President, Haemophilia Foundation Australia
We are pleased that you can now view most of the sessions from the 20th Australian Conference on Haemophilia, VWD and Rare Bleeding Disorders on our website. It was HFA’s first virtual national conference, held over 8-9 October 2021, and we were grateful for the work put in by the Conference Program Committee to develop such an interesting program. When you watch the sessions, if you haven’t already done so, you will see the invited speakers made a concerted effort to give lively and challenging presentations.
It is always exciting that no sooner has the HFA Conference taken place than we are looking forward to the WFH Congress. WFH held a hybrid congress this year during 8 -11 May 2022, making it possible to attend face-to-face in Montreal or virtually. You may have joined the Congress and associated meetings virtually as I did.
I was grateful that Shauna Adams from HFACT attended the Congress in person, and that she agreed to be the face-to-face presence for HFA, joining me as HFA representatives at the WFH General Assembly on 7 May 2022. This is the WFH Annual General Meeting and it is important to HFA that we participate. Shauna had been awarded a Youth Fellowship for the Congress which was to be held in Kuala Lumpur, Malaysia in 2020. Fortunately, this was carried over for the Montreal meeting and Shauna was able to attend.
You will hear from Shauna about her reflections on the Congress in the September issue of National Haemophilia, along with other reports of Congress sessions attended virtually by Australian community members and specialist health professionals.
We finished the national Conference on a high. There is so much to look forward to and there is now considerable knowledge about the impact of some of the new treatments already available and others around the corner.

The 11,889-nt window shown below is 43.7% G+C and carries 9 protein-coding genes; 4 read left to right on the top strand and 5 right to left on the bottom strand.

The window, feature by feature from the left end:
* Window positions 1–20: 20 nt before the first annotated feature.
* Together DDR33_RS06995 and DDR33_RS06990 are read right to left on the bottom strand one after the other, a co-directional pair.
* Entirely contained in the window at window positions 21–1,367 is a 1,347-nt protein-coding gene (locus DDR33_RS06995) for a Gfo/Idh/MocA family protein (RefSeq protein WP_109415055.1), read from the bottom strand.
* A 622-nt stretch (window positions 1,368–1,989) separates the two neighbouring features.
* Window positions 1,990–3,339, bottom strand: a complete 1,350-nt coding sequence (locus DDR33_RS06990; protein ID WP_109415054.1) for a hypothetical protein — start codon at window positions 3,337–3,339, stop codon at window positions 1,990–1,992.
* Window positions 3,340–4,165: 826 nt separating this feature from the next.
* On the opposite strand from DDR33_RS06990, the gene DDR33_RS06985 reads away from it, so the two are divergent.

But significantly, the HFA Treatment Policy was affirmed. We learned how important it is that our community continues to have access to a range of treatment products, even the older ones which are effective and necessary for some people in our community. We will continue to advocate in support of the national framework established under the National Blood Agreement that means all Australian governments, federal and state/territory, share the cost of our treatments and that these are managed and supplied at no cost to patients by the National Blood Authority. We do not take this system for granted as we know how many of our global bleeding disorders friends do not have the surety of supply and ongoing treatment. As new therapies for bleeding disorders, including gene therapy for haemophilia come to market we will be advocating to our governments for early access.
It is a critical time in our health system. The government policies for evaluation and assessing new treatments are being reviewed and HFA looks forward to participating in the National Medicines Review and the review of Health Technology Assessment. These reviews are both fundamental to access to medicines in Australia and the bleeding disorders community has considerable experience with this. We know the consequences of delays in access to available new treatments. We also can share in a constructive way the importance and value of new therapies to both individuals in our community and the Australian community generally, with case examples showing the benefits of new treatments. We look forward to early opportunities to meet with the new government to share some of these experiences.
We are particularly mindful that there are no formal community organisations for bleeding disorders in either South Australia or Northern Territory, but there are informal connections and representation nevertheless.
Community members in South Australia should watch out for news about the next information evening to be arranged by the Haemophilia Treatment Centres in Adelaide.
We are very keen to make sure our community members have a say in HFA activities regardless of where they live and I invite you to contact HFA if you have ideas or concerns about your treatment or the work that HFA does. Feel free to phone HFA on 03 9885 7800 or email firstname.lastname@example.org.
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